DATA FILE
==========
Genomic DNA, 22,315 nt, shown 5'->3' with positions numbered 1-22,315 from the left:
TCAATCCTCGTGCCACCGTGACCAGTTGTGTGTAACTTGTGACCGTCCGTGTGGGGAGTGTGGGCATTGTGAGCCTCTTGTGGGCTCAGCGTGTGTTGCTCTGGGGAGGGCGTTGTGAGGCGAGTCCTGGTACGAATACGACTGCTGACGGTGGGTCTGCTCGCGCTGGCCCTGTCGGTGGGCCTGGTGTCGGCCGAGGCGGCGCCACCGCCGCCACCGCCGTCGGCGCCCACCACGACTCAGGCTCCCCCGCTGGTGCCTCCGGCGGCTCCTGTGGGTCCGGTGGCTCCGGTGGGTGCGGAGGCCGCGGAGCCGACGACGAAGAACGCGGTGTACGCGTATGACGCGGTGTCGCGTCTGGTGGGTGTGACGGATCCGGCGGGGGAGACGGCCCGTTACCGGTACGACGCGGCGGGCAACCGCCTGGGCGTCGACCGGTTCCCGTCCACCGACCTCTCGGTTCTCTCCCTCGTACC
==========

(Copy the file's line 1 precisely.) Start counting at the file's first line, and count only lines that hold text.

Genomic DNA, 22,315 nt, shown 5'->3' with positions numbered 1-22,315 from the left: